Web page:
The Senate passed legislation early Friday that could make drug traffickers in Massachusetts liable for murder while substantially reducing other criminal penalties for drug dealing in an effort to reduce the state's prison population and give offenders a better chance at turning around their lives.
Four Democrats – Sens. Eileen Donaghue, Anne Gobi, Kathleen O'Connor Ives and Mike Rush – joined the chamber's six Republicans in opposing the final version of the bill (S 2185), which passed 27-10. Sen. Marc Pacheco, a Democrat, was not in the chamber for the final vote.
"The final vote shows that people were willing to vote for the package," said Sen. William Brownsberger, co-chairman of the Judiciary Committee, noting it was a "veto-proof majority."
Gov. Charlie Baker in August proposed enhanced punishments for drug dealers whose illicit products kill users, and the Democrat-controlled Senate was at first poised to fend off a Republican attempt to include that proposal in the omnibus criminal justice bill.
Midway through debate, which began late Thursday morning and ended at 1:30 a.m. Friday, Senate Minority Leader Bruce Tarr altered his amendment so that it would cover only drug traffickers – as opposed to those who might share a bag – and Brownsberger said the changes satisfied his concerns with the earlier version.
The potent synthetic opioid fentanyl has aggravated the deadly scourge of overdose deaths in the Bay State, and on the Drug Enforcement Agency reported this week that Massachusetts was behind only Ohio in the number of fentanyl reports in 2016. Massachusetts had 3,911 fentanyl reports that year, according to the DEA data.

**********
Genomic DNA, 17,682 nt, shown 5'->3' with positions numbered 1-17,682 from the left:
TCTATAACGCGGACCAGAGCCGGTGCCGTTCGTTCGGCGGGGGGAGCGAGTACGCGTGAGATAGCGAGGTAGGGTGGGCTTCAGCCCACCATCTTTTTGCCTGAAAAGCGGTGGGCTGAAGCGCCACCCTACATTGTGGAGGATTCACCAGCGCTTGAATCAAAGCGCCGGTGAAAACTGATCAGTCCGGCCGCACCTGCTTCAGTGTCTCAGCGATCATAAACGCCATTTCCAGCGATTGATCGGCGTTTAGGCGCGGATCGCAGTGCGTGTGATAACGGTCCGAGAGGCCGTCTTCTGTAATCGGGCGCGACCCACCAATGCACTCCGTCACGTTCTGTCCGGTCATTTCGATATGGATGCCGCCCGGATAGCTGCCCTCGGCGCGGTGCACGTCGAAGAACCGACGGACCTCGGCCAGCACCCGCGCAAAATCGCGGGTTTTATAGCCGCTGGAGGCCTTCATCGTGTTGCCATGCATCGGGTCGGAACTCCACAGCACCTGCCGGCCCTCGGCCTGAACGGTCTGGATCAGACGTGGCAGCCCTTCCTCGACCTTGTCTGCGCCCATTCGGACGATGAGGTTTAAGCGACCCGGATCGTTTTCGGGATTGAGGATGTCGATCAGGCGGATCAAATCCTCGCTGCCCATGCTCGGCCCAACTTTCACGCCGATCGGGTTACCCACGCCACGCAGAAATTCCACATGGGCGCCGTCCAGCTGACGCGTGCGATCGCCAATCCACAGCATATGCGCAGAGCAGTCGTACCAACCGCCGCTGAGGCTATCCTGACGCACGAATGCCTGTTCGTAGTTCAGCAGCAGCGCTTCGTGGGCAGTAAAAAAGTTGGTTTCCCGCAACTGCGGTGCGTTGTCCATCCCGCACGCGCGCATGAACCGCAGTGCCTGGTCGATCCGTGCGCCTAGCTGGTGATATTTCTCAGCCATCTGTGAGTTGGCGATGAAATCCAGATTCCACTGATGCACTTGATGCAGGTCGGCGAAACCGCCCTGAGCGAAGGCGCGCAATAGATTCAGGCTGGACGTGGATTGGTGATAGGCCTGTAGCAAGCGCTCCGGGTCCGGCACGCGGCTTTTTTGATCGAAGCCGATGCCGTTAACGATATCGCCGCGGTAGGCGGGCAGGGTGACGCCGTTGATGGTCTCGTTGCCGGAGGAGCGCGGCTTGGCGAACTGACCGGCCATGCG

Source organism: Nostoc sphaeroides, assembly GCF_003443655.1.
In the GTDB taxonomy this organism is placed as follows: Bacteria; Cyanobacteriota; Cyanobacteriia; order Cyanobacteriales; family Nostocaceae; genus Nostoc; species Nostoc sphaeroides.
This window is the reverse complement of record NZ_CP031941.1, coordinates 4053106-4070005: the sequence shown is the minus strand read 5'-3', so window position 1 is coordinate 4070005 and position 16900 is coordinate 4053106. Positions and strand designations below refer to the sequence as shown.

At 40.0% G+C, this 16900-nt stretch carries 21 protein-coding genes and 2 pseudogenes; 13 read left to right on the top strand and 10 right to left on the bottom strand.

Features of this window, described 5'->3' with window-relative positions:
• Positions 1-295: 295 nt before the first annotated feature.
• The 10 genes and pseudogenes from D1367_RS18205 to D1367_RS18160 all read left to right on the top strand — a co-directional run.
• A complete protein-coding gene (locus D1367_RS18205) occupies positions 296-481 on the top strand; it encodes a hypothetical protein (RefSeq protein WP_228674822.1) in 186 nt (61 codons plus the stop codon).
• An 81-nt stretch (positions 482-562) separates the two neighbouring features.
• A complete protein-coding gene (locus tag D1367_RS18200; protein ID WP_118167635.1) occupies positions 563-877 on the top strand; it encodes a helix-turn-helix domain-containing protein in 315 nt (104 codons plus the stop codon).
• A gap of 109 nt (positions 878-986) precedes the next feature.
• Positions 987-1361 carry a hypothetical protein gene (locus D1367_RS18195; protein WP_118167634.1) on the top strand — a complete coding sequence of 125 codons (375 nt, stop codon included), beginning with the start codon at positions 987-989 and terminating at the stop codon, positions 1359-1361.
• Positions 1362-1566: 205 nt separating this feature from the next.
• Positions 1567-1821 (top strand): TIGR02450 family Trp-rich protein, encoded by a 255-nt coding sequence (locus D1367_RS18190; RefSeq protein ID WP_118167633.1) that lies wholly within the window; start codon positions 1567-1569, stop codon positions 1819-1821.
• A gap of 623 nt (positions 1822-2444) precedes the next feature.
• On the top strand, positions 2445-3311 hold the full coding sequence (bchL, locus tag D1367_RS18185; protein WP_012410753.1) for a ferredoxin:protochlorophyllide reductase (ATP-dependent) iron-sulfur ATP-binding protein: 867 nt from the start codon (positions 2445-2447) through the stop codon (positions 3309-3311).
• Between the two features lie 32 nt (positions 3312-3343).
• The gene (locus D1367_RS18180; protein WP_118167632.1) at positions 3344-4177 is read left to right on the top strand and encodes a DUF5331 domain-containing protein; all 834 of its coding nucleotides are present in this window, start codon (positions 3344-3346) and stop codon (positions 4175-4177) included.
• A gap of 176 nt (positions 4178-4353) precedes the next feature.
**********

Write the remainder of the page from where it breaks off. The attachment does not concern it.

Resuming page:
Other matters – criminalizing revenge porn and including 18-year-olds in the juvenile justice system – were decided by razor thin margins.
The idea of criminalizing the malicious distribution of nude photos and video merits further consideration, Brownsberger said before the Senate voted down Weymouth Republican Sen. Patrick O'Connor's revenge porn amendment 18-19.
Sixteen senators joined Sen. Michael Moore, a Millbury Democrat, in his unsuccessful attempt to treat 18-year-olds as adults in the justice system within the bill. The legislation, which has not yet been considered by the House, would move 18-year-olds into the juvenile justice system.
The Senate voted 14-22 to reject an O'Connor amendment that would expand state law enforcement's ability to wiretap suspects who are not part of organized crime.
Other aspects of the legislation would restrict the use of solitary confinement in prisons, decriminalize sex between minors of similar age, and repeal mandatory minimum sentences for certain drug dealing crimes, including for dealing near a school.
While the Senate was debating the bill, Supreme Judicial Court Chief Justice Ralph Gants gave an annual address to attorneys and members of the Judiciary, where he pushed his case for granting judges more leeway in sentencing.
"School zone mandatory minimums in drug cases are the most random of the mandatory minimums because they depend solely on the proximity of the defendant to a school or park at time of arrest regardless of whether the defendant had any intention of selling to anyone on or near school or park grounds," Gants said, according to his prepared remarks.
The Senate agreed to a Tarr amendment that would give so-called good Samaritan protections to underage drinkers who seek medical attention for someone experiencing an alcohol overdose.
The legislation will next move to the House, where leaders have generally favored more modest changes to laws than their Senate counterparts.
Brownsberger said he was confident the legislation would progress in the other chamber.
"That's all I'm hearing from the House is seriousness on this issue," Brownsberger said.
This report was originally published by the State House News Service.